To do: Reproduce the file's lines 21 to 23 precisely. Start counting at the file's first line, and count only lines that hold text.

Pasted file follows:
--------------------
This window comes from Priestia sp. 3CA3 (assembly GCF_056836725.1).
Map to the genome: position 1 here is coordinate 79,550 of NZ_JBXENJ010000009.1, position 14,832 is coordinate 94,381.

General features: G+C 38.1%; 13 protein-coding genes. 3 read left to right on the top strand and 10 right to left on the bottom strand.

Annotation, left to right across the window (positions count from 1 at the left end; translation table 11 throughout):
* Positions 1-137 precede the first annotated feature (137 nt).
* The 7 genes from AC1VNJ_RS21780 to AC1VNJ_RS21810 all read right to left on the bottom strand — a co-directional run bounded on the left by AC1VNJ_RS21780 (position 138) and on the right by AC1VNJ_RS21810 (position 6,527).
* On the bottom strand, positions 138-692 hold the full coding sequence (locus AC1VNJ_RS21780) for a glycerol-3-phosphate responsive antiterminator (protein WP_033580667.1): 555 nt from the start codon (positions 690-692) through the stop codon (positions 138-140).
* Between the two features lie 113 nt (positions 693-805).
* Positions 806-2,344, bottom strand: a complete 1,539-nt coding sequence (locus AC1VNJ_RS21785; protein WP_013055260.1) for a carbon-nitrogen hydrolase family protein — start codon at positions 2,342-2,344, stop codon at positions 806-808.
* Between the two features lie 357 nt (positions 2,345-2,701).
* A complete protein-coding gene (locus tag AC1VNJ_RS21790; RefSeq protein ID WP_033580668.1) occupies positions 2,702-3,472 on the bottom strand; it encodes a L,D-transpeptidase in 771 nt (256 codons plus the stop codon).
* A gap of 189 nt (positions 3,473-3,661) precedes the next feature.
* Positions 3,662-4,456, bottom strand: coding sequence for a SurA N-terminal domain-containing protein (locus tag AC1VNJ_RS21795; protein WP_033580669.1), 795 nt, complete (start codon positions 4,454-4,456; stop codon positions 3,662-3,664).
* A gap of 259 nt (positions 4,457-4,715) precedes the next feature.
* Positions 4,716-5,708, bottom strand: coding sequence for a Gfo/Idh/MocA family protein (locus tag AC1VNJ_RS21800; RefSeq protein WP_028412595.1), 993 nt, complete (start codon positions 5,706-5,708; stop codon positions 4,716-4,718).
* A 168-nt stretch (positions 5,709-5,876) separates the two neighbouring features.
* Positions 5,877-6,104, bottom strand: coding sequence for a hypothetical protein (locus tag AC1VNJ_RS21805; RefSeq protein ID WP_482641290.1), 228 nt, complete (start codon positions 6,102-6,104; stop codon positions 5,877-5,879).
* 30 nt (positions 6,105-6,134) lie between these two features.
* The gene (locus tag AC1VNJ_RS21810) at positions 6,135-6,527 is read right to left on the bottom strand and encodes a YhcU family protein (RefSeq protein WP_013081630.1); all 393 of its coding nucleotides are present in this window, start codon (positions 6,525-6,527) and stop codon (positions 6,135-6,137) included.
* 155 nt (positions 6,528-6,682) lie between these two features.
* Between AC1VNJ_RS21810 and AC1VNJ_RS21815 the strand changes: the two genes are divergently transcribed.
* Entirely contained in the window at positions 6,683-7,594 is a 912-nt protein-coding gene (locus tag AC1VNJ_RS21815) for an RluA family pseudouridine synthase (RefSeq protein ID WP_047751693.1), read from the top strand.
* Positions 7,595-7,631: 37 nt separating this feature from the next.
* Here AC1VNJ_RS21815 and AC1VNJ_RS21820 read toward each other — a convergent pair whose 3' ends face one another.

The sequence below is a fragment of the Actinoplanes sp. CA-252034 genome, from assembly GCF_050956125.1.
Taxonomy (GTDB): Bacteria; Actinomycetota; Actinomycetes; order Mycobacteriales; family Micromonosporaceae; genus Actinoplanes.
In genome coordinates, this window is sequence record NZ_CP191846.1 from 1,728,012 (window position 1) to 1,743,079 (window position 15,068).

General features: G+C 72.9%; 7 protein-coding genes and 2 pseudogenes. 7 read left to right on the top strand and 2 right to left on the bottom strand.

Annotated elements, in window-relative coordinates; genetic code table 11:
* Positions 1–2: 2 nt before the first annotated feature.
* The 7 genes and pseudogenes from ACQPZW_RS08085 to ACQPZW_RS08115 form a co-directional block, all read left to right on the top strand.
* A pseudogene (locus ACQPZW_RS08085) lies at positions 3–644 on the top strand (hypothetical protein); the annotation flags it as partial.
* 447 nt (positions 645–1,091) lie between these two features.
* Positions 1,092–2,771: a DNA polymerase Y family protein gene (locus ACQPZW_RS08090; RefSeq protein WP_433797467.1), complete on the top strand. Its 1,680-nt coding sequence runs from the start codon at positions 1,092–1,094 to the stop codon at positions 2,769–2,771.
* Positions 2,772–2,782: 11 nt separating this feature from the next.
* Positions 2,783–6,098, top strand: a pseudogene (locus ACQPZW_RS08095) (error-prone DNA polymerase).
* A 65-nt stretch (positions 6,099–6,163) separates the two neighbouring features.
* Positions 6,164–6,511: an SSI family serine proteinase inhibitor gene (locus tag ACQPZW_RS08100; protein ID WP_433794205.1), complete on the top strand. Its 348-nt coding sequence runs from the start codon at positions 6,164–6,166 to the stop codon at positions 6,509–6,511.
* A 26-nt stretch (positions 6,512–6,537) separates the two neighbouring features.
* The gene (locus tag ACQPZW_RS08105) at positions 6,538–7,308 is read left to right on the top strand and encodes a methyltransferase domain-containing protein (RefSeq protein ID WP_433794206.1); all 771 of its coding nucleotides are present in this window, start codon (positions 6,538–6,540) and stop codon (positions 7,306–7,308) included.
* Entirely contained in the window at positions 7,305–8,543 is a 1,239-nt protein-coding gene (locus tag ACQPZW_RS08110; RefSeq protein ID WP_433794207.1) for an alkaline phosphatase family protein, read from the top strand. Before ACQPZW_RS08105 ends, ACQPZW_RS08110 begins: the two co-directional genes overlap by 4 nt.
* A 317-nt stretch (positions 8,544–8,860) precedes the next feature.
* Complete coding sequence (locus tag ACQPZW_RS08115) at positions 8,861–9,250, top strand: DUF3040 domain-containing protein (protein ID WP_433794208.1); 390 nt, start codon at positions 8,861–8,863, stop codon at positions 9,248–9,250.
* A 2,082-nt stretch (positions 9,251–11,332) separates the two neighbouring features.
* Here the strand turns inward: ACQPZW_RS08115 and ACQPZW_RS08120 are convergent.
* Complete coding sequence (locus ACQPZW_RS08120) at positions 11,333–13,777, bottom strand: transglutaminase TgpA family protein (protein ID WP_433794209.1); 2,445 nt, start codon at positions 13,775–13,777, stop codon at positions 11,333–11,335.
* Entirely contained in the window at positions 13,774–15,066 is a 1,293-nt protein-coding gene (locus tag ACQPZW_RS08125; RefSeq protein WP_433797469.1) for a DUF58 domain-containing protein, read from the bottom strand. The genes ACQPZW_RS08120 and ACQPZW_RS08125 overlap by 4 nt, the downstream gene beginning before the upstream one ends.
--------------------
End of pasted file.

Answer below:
* Between AC1VNJ_RS21810 and AC1VNJ_RS21815 the strand changes: the two genes are divergently transcribed.
* Entirely contained in the window at positions 6,683-7,594 is a 912-nt protein-coding gene (locus tag AC1VNJ_RS21815) for an RluA family pseudouridine synthase (RefSeq protein ID WP_047751693.1), read from the top strand.
* Positions 7,595-7,631: 37 nt separating this feature from the next.